I often knit without looking.  It’s a necessity, really.  I knit at the hut and can still keep an eye out for customers wanting my attention.  I do look down at the knitting regularly though, and I stick to knitting something I’m familiar with, that has a basic stitch.  I wouldn’t try cable for instance.  The gulls are embedded into my brain, etched forever, I suspect, so if you think I’m being all fancy, I’m not, and I do occasionally come a cropper.  I made the mistake of taking a lace stitch blanket with me recently, and that required far too much attention.

Anyway, back to last night… I like a dark room when I sleep, and perhaps the source of my lack of a proper night’s sleep is because the main phone line is in my bedroom.  It would have made perfect sense to my predecessor, who slept in the room above, but for me, I have to have a UFO level blue glow emitting from the BT Infinity modem (when I say main phone line, I should have said ONLY phone line).  The modem gets very warm too, so I’m reluctant to cover it up too much.  It has a photo of my parents leaning on it, which cuts out the main beam.  But because I’m a bit panicky about it setting fire to something, I’m a bit limited to what I cover it up with.  My neighbour’s father told me how his daughter’s bedroom had caught fire, in a bizarre and random event involving the sun shining on a bead from a necklace which acted like a magnifying glass and set the curtains alight.  That’s got me considering all kinds of random objects as potential fire hazards.  Luckily wool is non-flammable.

Anyway, I digress (again), what with the modem and blue light-emitting boiler in the hall, the entire house had been plunged into glorious blackness.

My task was set.

I picked up the needles, cast on, and knitted the seagull body.  It took constant counting, stitch after stitch, row after row.  I’ve just worked out that a gull takes 855 sts, and takes around 20 minutes which is approx. 42.75 sts per minute.   I think that’s a pretty average speed, possibly fairly fast for the English method (Continental knitting is faster on average).  The gull involves a lot of shaping, so I might time myself on something plain.  I have to knit a baby set by Sunday, so I’ll try timing that.  Cast on 45 sts, knit 45 rows (click here for the pattern).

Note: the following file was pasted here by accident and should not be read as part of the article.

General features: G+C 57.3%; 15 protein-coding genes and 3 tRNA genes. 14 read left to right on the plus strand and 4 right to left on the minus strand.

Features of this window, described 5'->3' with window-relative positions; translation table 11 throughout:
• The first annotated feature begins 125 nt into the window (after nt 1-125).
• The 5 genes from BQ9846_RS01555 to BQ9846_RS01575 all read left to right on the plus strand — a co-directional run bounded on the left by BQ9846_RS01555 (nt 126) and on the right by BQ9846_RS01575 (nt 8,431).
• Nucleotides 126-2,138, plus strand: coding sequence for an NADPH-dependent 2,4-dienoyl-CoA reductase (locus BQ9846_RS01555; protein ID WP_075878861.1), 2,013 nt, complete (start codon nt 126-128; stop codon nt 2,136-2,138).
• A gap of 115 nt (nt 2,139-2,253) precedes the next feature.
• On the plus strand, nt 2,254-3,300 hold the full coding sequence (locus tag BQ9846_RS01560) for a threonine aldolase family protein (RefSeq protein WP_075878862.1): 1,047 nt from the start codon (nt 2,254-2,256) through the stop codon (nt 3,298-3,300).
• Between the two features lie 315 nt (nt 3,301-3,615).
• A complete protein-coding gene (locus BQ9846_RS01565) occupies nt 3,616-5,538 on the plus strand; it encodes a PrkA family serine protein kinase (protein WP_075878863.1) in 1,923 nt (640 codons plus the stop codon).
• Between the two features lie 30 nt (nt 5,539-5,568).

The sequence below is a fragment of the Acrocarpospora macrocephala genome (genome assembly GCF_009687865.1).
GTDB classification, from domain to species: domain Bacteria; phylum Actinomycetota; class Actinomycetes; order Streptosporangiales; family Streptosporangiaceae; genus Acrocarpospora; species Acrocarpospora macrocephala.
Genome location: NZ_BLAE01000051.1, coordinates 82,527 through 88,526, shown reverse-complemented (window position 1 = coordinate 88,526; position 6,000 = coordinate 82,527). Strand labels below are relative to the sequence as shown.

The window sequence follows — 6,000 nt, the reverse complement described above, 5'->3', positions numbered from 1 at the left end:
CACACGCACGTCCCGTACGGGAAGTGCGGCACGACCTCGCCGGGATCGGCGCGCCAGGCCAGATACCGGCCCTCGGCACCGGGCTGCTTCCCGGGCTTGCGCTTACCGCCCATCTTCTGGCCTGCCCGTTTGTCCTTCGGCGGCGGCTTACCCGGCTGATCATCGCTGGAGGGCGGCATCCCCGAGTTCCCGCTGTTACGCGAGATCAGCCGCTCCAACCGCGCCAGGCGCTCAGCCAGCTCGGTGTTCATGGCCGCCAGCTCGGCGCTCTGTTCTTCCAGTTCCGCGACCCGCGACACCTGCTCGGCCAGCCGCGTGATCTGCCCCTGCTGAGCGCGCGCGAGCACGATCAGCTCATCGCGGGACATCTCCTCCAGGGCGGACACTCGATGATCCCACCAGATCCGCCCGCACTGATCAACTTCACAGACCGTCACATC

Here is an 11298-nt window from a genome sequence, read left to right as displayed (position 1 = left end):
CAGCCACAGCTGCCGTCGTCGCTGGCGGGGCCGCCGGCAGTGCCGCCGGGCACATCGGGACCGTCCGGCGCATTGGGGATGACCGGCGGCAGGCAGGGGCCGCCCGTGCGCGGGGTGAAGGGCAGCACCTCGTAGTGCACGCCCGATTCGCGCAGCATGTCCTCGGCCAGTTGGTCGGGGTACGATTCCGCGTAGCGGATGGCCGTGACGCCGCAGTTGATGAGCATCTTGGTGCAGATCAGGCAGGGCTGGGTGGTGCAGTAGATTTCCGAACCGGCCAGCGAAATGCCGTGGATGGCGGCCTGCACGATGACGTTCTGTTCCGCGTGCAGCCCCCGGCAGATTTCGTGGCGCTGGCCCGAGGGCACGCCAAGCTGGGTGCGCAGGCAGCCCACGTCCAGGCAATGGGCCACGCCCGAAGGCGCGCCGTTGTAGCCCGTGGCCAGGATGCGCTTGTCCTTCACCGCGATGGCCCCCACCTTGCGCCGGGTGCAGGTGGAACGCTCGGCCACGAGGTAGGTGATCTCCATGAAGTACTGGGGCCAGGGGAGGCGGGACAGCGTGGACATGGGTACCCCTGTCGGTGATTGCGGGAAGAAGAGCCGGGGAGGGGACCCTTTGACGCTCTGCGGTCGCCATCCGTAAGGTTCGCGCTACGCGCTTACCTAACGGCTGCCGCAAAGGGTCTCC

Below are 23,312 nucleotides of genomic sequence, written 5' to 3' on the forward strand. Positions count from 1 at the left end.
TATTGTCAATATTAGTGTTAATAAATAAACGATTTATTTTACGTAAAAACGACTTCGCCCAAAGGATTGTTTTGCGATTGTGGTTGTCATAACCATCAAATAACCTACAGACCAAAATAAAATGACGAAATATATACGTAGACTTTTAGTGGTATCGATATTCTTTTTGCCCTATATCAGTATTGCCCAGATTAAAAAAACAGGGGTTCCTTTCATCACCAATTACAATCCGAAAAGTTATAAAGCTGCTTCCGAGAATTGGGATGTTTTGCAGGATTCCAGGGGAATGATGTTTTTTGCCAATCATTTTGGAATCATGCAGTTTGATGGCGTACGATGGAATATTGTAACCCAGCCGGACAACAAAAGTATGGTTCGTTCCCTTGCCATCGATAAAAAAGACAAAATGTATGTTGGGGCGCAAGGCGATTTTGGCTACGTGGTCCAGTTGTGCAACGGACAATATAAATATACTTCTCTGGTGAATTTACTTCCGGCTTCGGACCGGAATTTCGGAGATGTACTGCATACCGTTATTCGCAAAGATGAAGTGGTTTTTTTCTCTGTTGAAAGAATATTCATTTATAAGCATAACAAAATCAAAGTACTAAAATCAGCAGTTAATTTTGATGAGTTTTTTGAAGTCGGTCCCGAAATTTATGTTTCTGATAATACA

20180831_023040Anyway (again), off I went, knit knit, increase, decrease, cast on, cast off. The hardest was knitting 2 together, at the beginning of a row, but the rest was plain sailing.  And I had myself the luxury of shutting my eyes.  I was hoping for at least some micro sleeps in that time, but I think only an electrode could have measured my consciousness, so knitting in my sleep, I suspect, still eludes me.  Here it is.  A gull body.  Knitted entirely in the dark.   Apart from the cast off being a little tight, it’s pretty much a replica of all of the other gull awaiting their wings.

The church bell, which chimes on the hour, every hour, to remind me of how little sleep I have had most nights, told me that it was 3am, and having begun to feel a little weary, decided to attempt sleep, in the vain hope that I would awaken refreshed, and there would be a little pile of seagull bodies waiting for me on the bedside table.  Alas I awoke feeling as though it was bedtime, and I hadn’t magically formed the ability to knit in my sleep.

So, I’m still very short of stock, but at least I can say, without fear of contradiction, that I can, indeed, knit without looking.

If you’d like to buy a finished gull, click here: (I can’t guarantee it’ll have been knitted in the dark however).